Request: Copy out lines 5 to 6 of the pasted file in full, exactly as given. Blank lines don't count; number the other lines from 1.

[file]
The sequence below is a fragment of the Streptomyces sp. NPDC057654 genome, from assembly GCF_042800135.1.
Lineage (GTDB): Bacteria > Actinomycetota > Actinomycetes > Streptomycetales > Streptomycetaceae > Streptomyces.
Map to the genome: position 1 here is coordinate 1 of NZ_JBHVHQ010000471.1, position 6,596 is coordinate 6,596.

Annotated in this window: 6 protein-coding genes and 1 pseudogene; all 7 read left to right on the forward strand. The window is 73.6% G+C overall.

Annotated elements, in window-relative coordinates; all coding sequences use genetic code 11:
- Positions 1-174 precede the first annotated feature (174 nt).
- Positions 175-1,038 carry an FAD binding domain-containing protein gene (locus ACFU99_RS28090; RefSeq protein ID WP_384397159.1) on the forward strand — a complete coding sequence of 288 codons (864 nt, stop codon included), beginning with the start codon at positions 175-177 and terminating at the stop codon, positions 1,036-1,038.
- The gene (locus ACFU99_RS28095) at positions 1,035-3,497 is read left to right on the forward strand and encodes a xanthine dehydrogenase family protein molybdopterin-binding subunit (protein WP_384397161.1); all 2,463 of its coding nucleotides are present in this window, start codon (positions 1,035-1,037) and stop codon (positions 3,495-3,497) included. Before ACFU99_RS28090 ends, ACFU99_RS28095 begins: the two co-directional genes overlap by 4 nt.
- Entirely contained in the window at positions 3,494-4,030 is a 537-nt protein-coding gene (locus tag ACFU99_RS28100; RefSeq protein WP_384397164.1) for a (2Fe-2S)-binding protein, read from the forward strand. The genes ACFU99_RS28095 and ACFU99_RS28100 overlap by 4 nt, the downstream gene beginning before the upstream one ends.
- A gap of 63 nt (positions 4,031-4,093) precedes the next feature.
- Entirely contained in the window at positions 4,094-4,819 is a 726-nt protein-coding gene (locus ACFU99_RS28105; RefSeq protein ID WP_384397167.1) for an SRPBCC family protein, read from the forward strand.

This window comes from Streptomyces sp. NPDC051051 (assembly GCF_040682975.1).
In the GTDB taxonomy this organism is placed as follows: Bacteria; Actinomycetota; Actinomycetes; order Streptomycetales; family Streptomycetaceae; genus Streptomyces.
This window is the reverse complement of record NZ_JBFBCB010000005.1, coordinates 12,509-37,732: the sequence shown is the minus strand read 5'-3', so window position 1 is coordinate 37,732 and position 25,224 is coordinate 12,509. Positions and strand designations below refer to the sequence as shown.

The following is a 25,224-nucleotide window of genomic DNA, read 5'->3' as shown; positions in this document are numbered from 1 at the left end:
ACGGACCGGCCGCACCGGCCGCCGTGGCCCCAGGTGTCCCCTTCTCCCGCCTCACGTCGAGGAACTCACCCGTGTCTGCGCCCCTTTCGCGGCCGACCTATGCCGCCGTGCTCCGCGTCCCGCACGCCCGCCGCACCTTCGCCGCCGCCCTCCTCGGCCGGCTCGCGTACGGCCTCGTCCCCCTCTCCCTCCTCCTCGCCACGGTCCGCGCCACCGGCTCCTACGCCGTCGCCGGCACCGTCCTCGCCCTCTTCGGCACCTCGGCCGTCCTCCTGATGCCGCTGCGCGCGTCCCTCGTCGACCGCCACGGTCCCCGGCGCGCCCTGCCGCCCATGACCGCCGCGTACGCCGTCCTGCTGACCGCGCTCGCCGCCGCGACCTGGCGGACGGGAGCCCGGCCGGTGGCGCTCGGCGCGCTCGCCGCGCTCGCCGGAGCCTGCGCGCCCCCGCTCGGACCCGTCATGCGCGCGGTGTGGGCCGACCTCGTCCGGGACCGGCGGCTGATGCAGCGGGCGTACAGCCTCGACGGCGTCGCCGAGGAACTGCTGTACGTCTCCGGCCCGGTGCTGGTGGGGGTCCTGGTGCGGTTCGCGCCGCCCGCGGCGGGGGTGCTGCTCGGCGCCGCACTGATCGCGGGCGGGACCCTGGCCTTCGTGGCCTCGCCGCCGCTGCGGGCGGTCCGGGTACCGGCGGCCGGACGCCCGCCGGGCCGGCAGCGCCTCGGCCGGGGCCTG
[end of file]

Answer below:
Annotated elements, in window-relative coordinates; all coding sequences use genetic code 11:
- Positions 1-174 precede the first annotated feature (174 nt).